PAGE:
Vintage botanical prints in window frameAs always, the yearly Friends of the Library book sale was well worth shopping! An out of print cottage gardening book acquired at the sale inspired this project. A revamped window from the many available at the Restore provided the perfect frame for reproductions of the gardening prints. The result: inexpensive art for the home.
- Reproductions of old prints (check the copyright before reproducing.) Any good copy store can make quality enlargements
- An old wood window (if glass is missing replacements may be made for little expense)
- Simple Green and a scrubpad
- Milk Paint (Lexington green complimented the foliage of the prints perfectly)
- Sponge brushes
- Mod Podge
- Roller to smooth out air bubbles
- Glazing points
- Putty knife
- Utility knife
- Needle nose pliers
- Old cotton rag for buffing
- D-rings and picture hooks
Step OneClean window and remove old glaze, glazing points, and glass. Glazing points may be difficult to see, but it is important to get them all before attempting to remove the glass. Needle nose pliers work well to remove the old glazing points. The old glass may be cleaned and reused; however, it may be easier and less labor intensive to use new glass. Scrub the wood surface thoroughly to remove old dirt and any residual finish.
Step TwoMix milk paint according to package instructions. Using a 1 to 1 1/2 ratio of paint to water, apply a single coat of the mixed paint with a sponge brush. Make sure all wood surfaces that will be seen are covered thoroughly. Note: it is not necessary to allow the window to dry before applying milk paint, it actually works better when applied to a damp surface. Allow painted window to dry thoroughly, apply a coat of wax with an old cotton cloth, then buff lightly after 10 minutes of dry time.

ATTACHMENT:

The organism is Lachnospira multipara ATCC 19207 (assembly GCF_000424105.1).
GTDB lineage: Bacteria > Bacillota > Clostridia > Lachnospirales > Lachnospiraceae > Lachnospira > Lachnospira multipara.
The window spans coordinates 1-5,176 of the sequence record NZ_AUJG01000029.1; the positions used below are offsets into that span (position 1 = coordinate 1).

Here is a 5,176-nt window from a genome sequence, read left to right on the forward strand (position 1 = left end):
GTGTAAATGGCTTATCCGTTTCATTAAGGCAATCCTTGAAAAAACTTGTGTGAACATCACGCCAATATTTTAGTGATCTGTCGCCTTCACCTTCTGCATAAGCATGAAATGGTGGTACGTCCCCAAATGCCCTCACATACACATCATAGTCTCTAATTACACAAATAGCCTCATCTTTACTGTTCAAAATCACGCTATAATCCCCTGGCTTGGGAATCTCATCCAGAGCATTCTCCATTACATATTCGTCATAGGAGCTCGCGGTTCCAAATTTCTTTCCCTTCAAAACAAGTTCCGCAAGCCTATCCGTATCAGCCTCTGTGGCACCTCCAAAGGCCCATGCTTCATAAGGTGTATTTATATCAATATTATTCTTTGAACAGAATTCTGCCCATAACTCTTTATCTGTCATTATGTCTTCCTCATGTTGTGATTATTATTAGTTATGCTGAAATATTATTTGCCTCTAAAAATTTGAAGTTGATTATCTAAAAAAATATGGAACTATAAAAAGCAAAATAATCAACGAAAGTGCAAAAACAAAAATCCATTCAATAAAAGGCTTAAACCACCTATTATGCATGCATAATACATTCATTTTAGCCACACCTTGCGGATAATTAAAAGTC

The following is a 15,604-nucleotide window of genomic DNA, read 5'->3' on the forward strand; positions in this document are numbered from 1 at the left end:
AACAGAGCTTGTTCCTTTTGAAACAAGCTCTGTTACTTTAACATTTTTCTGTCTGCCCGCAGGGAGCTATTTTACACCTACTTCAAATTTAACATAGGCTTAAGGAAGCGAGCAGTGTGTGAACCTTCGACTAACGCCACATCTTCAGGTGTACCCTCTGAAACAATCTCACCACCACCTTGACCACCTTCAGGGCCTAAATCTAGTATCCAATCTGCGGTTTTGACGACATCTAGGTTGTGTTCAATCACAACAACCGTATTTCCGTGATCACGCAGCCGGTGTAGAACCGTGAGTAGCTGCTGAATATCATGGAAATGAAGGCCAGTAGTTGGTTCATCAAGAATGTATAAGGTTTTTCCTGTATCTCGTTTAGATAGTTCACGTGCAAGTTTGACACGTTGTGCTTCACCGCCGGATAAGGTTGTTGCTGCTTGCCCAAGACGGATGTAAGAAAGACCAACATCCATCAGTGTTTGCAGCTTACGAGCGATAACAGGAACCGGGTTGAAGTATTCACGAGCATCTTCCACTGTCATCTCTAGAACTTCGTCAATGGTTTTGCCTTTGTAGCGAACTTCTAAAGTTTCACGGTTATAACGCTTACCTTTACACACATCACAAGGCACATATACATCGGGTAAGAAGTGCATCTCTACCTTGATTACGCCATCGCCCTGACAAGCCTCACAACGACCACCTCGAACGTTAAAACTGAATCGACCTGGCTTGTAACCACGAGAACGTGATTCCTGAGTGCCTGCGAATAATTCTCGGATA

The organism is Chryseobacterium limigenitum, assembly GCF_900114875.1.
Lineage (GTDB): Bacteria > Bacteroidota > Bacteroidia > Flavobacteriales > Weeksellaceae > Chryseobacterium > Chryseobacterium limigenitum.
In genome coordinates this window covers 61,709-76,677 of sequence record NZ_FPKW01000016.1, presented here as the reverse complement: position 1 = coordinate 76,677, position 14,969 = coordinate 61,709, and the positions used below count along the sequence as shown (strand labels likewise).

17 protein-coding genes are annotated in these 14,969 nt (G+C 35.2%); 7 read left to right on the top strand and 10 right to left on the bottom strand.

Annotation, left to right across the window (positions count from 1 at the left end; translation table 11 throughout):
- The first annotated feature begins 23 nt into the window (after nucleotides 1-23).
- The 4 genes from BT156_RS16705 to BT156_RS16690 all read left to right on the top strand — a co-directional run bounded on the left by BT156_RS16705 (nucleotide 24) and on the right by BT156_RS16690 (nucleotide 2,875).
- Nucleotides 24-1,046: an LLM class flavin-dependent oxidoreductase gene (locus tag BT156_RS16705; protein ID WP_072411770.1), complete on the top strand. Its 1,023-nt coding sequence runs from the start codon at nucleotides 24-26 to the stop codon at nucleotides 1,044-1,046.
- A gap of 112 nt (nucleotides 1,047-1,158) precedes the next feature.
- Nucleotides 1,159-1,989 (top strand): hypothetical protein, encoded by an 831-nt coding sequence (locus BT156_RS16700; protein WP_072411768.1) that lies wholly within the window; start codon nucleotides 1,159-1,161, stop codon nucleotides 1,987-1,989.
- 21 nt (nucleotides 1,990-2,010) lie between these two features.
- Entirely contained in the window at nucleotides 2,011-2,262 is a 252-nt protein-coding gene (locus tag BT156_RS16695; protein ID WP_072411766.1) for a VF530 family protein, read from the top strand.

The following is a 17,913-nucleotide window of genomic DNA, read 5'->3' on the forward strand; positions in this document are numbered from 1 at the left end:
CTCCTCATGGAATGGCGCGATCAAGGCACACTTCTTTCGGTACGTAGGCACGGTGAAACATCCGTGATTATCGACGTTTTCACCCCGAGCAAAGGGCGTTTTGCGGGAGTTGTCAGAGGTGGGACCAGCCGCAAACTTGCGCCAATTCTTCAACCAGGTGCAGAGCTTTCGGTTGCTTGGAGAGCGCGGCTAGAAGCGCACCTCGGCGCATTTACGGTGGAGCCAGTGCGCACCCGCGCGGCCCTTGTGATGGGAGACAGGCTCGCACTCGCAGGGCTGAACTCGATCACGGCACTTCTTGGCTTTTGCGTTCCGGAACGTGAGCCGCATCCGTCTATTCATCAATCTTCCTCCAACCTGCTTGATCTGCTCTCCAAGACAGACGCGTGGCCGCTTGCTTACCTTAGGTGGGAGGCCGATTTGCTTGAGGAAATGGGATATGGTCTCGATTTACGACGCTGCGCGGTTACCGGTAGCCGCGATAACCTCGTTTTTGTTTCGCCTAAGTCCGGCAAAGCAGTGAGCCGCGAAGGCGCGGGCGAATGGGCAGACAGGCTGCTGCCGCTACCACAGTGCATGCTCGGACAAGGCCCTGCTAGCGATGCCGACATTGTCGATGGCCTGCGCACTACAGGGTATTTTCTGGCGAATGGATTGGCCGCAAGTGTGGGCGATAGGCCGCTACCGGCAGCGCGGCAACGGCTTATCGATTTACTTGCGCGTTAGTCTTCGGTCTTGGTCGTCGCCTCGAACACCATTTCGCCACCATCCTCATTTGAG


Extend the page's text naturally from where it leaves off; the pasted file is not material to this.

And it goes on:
Step ThreeMount the prints to the glass using Mod Podge. Trim all prints to pane size. Place glass over print and trim around perimeter using a sharp utility knife. One pane at a time, apply Mod Podge with a sponge brush to glass surface using vertical strokes, then apply Mod Podge to the print surface using horizontal strokes. When both surfaces are thoroughly covered, press print face to glass surface. Starting in the middle of the print back, use a metal roller to smooth the surface. Apply pressure and roll to the edges of glass, always working from the middle. There should be no buckling, wrinkling or bubbling. The Mod Podge will have a white, hazy appearance, but it will dry crystal clear. When print is firmly affixed to glass surface, apply a coat of Mod Podge to the back of print. Repeat with all prints. Allow print to dry thoroughly.